East Hampton Village Increases Non-Resident Beach Parking Fees by 50%

Hamptons Beach Dog Walk - East Hampton Village non-resident beach parking permits are going up in proce
Non-residents need to buy their East Hampton Village beach parking permits now—before they’re gone! Photo: Oliver Peterson

The price of a non-resident beach parking permit in East Hampton Village is jumping from $500 to $750 for the 2023 season — a massive, 50% increase that has ruffled some local feathers and isn’t likely to make it easier for non-village residents to snag one of the most coveted prizes on the East End. 

Each year, the total number of non-resident beach permits available for sale is capped by Village statute at 3,100.

The math is daunting for the many thousands of homeowners in the Town of East Hampton who find it tough to envision a summer without unfettered vehicular access to EHV’s world-class beaches. But the village has a plan. 

There is a modicum of good news this year for local beachgoers, providing they or someone they know can show up in person at the EHV firehouse on Friday, January 27 with proof of East Hampton Town residency.

From 9 a.m. to 8 p.m. this Friday, a total of 1,500 permits will be made available to East Hampton Town residents who appear in person at the firehouse.

And those permits will be sold at last year’s price of $500. Quantities will be strictly limited to one permit per person, according to East Hampton Village Mayor Jerry Larsen

“We’re listening to people’s complaints,” Larsen says. “We think this program is going to help year-round local residents. We’ve never done this before, so we don’t know what’s going to happen. But I expect to see a lot of people at the firehouse on the 27th.”

On Wednesday, February 1, the official online permit sale begins at 9 a.m. at the full $750 price. Last year, it took less than a day for all 3,100 permits to sell out.

The village’s approximately 1,500 residents are guaranteed a free permit for every registered vehicle they own, but those are in addition to the 3,100 permits set aside for non-residents.

When asked about the magnitude of the price hike, Larsen acknowledges that it was designed, at least in part, as an attempt to tamp down demand for permits. But he also points out that East Hampton Village does not receive tax revenue from non-EHV residents for its beach improvement and maintenance projects.  

“I get complaints from town residents that they can’t get a sticker because they sell out in no time,” he says. “I understand their frustration, but [non-EHV residents] have to remember that they don’t pay taxes in the village.”

We’ve increased services at the beaches,” Larsen adds. “That’s expensive. We’re doing more beach-raking, we’re doing nighttime garbage pickups, we’re hiring more lifeguards… and we’ve done major work at Georgica Beach.”

Georgica is among the reasons people want non-resident East Hampton Village beach parking permits
Georgica Beach is an East Hampton Village favoriteGetty Images

After the EHV in-person permit event on January 27 and the online sale that begins on February 1, the effects of the village’s price hike and its one-day discount program will become clear. Whether or not the plan frees up more permits and results in fewer disgruntled residents remains an open question until then.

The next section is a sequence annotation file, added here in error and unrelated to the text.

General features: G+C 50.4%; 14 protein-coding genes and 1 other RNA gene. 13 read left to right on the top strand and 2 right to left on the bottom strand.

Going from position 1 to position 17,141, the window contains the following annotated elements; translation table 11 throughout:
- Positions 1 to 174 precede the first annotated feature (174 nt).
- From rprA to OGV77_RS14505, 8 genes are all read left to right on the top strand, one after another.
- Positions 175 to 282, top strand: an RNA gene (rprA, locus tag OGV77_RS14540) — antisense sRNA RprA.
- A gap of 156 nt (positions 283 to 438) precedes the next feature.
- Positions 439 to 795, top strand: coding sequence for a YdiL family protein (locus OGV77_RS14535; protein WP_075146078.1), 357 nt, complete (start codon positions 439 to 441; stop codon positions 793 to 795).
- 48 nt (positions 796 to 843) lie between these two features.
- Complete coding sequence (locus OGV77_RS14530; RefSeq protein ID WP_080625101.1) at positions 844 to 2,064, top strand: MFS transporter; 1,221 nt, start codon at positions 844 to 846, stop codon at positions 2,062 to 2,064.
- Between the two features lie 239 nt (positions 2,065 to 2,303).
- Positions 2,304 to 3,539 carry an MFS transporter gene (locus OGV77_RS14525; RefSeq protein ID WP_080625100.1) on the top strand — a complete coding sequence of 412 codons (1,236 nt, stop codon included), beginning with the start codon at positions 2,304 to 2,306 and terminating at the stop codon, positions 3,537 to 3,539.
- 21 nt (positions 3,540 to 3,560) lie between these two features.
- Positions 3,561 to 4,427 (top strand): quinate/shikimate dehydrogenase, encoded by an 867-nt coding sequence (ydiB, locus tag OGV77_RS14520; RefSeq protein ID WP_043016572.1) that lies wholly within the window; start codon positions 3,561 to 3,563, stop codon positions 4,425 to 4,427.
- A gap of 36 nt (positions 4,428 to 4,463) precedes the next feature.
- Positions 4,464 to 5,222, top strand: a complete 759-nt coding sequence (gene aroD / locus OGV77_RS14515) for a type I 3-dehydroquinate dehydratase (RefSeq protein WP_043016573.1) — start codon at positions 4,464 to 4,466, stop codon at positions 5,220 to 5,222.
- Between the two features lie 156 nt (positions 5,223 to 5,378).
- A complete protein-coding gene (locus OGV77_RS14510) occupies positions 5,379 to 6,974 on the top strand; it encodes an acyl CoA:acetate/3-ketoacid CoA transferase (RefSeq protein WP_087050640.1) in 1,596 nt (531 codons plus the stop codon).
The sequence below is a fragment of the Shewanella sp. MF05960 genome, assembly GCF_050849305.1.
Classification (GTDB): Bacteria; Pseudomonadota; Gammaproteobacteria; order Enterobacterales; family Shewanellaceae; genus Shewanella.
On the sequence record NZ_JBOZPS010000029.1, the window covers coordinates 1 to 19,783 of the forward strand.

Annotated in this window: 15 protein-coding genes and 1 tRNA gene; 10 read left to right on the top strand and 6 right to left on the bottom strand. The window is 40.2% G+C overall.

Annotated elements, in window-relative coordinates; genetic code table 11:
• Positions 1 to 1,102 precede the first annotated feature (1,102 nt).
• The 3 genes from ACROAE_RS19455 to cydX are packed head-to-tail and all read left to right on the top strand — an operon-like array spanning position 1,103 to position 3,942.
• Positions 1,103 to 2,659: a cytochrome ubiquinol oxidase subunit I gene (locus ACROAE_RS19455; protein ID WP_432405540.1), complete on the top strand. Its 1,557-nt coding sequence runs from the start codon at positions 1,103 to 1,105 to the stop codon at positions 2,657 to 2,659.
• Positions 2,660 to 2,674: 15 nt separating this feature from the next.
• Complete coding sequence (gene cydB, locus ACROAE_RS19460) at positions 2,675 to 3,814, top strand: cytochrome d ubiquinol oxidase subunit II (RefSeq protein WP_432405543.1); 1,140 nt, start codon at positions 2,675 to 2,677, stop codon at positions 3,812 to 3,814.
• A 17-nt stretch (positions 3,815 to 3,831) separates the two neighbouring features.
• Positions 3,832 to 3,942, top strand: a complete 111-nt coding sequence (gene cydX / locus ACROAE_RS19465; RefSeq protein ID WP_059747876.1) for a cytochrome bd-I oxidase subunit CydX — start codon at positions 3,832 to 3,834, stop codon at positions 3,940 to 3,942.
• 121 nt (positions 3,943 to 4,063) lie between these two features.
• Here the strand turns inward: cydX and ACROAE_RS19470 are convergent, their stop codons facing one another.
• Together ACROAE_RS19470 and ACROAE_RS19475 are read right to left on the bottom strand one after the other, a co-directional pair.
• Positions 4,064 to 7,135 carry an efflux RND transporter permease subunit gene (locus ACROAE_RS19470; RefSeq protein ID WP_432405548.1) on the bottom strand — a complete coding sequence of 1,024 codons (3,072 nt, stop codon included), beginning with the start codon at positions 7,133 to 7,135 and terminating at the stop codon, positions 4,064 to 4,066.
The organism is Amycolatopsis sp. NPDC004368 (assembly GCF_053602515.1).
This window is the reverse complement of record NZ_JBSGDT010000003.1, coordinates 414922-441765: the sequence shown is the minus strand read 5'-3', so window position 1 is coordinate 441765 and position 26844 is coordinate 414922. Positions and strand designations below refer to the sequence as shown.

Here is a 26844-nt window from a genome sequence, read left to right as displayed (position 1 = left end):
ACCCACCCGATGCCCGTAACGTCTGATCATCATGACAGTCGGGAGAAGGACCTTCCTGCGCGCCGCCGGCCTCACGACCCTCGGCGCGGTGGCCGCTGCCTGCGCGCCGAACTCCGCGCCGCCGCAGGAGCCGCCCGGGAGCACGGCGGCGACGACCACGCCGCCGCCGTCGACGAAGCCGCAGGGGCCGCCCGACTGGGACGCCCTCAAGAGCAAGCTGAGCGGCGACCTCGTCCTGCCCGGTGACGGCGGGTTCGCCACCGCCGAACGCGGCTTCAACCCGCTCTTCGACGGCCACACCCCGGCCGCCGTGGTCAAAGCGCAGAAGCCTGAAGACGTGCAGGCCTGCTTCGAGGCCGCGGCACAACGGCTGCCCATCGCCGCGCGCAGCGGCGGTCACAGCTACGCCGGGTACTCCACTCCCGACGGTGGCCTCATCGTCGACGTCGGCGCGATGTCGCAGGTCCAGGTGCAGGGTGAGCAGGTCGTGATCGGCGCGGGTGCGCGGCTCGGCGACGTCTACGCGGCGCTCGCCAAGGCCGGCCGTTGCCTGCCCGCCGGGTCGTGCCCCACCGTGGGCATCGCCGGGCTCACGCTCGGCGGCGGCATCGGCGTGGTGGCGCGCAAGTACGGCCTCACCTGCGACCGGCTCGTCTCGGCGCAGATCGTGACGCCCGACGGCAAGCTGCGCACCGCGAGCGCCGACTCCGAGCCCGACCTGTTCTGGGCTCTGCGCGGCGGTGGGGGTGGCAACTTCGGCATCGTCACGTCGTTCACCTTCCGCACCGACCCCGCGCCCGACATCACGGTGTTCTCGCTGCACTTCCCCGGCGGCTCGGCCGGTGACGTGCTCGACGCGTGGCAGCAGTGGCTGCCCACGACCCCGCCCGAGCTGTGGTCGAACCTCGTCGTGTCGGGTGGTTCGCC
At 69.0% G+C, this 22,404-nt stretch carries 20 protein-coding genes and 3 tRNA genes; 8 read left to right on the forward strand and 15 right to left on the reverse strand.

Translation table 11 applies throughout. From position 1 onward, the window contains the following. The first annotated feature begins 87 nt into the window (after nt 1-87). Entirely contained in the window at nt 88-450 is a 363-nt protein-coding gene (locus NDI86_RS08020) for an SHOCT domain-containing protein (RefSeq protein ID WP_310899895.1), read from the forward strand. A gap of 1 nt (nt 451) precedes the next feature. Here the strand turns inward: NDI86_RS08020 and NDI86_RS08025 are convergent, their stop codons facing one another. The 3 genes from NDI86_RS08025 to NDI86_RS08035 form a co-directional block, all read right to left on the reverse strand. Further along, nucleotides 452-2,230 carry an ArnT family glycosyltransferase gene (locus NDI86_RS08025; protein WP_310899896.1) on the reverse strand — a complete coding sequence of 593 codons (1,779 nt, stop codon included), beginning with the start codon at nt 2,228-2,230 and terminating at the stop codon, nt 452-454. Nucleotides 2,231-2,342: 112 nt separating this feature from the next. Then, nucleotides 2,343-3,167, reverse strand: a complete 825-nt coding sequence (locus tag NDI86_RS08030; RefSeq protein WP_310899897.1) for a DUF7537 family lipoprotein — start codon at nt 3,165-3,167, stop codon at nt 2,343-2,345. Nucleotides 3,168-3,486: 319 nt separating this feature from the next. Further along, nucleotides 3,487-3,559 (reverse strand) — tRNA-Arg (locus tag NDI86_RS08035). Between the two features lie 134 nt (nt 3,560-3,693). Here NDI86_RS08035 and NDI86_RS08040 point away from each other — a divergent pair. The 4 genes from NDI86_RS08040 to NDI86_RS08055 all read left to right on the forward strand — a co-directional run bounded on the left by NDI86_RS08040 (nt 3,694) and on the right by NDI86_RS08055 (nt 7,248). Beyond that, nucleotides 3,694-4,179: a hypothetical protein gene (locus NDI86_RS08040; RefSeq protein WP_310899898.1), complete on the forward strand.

East End locals and visitors know that navigating beach parking permit rules can be a frustratingly labyrinthine experience. Picture a young couple planning to spend a summer weekend hitting some of the South Fork’s best beaches.

The couple’s journey begins at Rogers Beach in Westhampton, with stops at Quogue Village Beach, Ponquogue Beach in Hampton Bays, Coopers Beach in Southampton, Havens Beach in Sag Harbor, Main Beach in East Hampton, Atlantic Avenue Beach in Amagansett and Ditch Plains in Montauk.

By the time the couple makes it to Montauk, they’ll have had to procure no fewer than seven separate parking permits and spent a king’s ransom along the way. 

Since East End towns and villages rely on parking permit revenues to keep their budgets above water, non-residents shouldn’t expect to park at their favorite pristine slice of ocean real estate without a significant cash outlay anytime soon. 

Two Mile Hollow Beach, East Hampton


At press time, East Hampton Village was the only East End governing body to have committed to a beach parking permit price increase for non-residents in 2023. Here’s what local officials said about their plans (note that some towns and villages offer discounts for seniors and charge significantly more for approved long-term renters): 

Town of East Hampton: Free for residents; $500 for local non-residents; no price increases expected for 2023.

East Hampton Village: Free for residents: $750 for local non-residents; a $250 increase over 2022 except for single-day in-person registration on January 27, when non-resident permits can be purchased for $500.

Town of Southampton: $50 for residents; $400 for local non-residents; a $10 increase over 2022 for residents; no price increase for non-residents expected in 2023.

Southampton Village: Free for residents; $250 for local non-residents; no price increases expected for 2023.

Sag Harbor: Free for residents; $100 for local non-residents; no price increases expected for 2023.  

Quogue: $120 for residents; $300 for local non-residents; decision not yet finalized about price increases for 2023.

Westhampton Beach: Free for residents; $495 for local non-residents; no price increases expected for 2023.


Shelter Island: Free for residents; $125 monthly or $250 for full season for local non-residents; no price increases expected for 2023.

Riverhead: $20 for residents; no non-resident beach parking permits issued; decision not yet finalized about price increases for 2023. 

Southold: $10 for residents; $40 for local non-residents; no price increases expected for 2023.

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